Tangerines and Lilywhites – a history of the West Lancashire derby

Footballing rivalry is a staple of the British game.

Part of the love we harbour for English football stems from our hatred for rival clubs, its a foundation stone of the beautiful game.

North hate south, United hate City, neighbouring towns, clubs, title rivals and more all converge round the Memphis of hatred and it feeds them.

When it comes to Lancashire we have some pretty tasty rivalries but few come close to the fabled West Lancashire Derby; also known as the M55 derby.

Blackpool against Preston, the Tangerines and the Lilywhites, orange and white, or, if you happen to be standing on the terraces egging on your team, it’s the Donkey Lashers against the Nobbers.

It’s a unique derby; one that grew out of a hatred between fans rather than a hatred between clubs but one that has permeated to the point that even the higher echelons of each team have expressed their distaste for the one other over the years with the likes of Karl Oysten putting his distaste on record.

This is the story of Blackpool FC and Preston North End, from humble beginnings at the inception of the football league to the modern day.

Worlds apart

Preston North End and Blackpool would not meet on the pitch until 1901.

It’s strange that two such historic clubs, formed mere miles from one another, should have waited so long to test one another on the field.

It was May 1880 when Preston North End, a cricket team who had turned to rugby, decided to give football a crack, birthing a football dynasty that would last for more than 140 years.

Like East Lancashire neighbours Darwen and Blackburn, North End were one of the first clubs to bring in professional players, hiring the so called Scotch Professors who became the first paid to play footballers in England.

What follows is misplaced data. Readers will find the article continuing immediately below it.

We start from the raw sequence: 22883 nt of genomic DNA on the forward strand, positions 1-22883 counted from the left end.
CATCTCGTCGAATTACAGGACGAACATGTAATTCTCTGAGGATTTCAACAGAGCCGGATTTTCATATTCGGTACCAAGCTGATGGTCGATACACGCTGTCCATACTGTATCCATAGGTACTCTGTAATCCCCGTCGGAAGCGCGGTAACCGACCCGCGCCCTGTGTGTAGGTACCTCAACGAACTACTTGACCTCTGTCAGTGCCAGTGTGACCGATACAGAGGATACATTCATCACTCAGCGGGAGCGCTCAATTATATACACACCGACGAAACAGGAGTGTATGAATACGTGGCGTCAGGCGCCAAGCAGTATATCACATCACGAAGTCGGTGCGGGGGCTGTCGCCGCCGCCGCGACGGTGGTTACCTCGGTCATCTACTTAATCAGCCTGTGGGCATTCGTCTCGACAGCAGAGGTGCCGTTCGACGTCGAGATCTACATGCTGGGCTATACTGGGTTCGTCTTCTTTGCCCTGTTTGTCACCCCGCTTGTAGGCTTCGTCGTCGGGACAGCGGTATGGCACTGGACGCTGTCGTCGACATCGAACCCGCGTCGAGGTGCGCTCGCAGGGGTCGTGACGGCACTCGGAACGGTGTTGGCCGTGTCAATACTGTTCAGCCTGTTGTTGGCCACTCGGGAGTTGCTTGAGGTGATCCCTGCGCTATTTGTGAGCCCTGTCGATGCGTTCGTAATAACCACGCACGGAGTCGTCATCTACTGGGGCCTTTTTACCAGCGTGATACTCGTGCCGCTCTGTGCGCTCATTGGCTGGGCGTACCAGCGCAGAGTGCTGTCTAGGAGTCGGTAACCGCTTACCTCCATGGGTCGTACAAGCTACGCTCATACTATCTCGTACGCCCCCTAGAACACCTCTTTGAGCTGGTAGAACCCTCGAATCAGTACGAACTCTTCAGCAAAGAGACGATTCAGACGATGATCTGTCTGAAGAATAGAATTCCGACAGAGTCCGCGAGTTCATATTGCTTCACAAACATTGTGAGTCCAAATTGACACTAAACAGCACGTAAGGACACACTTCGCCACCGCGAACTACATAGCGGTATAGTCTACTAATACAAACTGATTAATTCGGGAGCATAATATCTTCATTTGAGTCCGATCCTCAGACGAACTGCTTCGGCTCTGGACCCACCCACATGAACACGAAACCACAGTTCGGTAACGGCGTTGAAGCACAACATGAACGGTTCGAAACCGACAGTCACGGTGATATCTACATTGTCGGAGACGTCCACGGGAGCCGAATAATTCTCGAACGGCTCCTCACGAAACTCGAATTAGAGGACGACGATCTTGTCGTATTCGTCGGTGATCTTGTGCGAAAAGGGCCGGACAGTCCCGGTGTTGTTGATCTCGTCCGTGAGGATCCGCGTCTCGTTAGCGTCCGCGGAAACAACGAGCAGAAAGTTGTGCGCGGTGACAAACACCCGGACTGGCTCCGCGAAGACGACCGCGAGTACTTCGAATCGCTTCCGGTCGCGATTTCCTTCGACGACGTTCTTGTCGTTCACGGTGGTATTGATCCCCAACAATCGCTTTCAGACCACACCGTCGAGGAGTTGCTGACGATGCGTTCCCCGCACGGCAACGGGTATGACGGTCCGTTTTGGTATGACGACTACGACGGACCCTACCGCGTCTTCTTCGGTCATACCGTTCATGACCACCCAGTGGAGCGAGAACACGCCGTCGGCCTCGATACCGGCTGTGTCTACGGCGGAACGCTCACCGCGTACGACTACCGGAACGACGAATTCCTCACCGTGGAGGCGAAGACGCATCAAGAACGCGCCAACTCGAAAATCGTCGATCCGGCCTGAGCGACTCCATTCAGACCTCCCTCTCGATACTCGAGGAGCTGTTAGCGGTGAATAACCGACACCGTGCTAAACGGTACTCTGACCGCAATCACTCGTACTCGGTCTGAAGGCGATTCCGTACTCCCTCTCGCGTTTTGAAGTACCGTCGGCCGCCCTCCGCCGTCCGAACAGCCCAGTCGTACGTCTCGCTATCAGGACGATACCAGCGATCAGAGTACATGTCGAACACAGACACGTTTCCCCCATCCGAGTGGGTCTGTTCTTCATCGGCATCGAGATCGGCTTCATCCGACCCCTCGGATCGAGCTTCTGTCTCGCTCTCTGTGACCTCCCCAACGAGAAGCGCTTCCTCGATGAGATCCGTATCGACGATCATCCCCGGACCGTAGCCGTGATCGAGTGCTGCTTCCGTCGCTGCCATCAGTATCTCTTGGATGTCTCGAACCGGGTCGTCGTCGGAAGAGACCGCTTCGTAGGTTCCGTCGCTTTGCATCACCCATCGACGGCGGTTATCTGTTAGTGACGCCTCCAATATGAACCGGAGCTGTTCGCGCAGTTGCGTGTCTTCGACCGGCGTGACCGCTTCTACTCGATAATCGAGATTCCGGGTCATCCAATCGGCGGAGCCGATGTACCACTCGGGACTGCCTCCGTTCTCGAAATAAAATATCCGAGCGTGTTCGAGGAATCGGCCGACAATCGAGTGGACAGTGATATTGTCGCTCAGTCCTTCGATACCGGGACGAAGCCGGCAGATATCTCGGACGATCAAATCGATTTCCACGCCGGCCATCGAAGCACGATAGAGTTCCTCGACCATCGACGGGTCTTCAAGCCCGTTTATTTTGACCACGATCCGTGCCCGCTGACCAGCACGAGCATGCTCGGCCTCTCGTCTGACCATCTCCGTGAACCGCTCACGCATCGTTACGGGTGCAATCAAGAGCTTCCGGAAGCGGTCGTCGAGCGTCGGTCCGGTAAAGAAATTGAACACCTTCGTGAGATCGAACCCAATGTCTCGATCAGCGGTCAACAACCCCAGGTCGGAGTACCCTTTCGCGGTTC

This was a significant time for English football, northern mill towns and factories were establishing proper football teams and challenging the southern private school teams who had dominated the FA Cup for so long. The Old Etonions, The Royal Engineers, Wanderers and Oxford University were teams that had an iron grasp on English football in its amateur days; clubs stuffed full of privately educated gentlemen.

The classic Darwen FC team who made history in the FA Cup between 1878 and 1880.

But the tide was turning. Clubs like Preston, Darwen and Blackburn, as well as Burnley and Blackpool established later, were taking the beautiful game from the upper classes and making it their own.

On July 26, 1887, members of the old Victoria FC team, based in Blackpool’s Caunce Street, and Blackpool St John’s players, met at The Stanley Arms. Putting aside their rivalries, the two clubs decided to merge into one team which would represent the entire town. It was the inception of a new northern powerhouse; Blackpool FC.

Both Preston and Blackpool enjoyed early success in the late 19th century but from distinctly different perspectives.

Blackpool won the Lancashire Junior Cup and…

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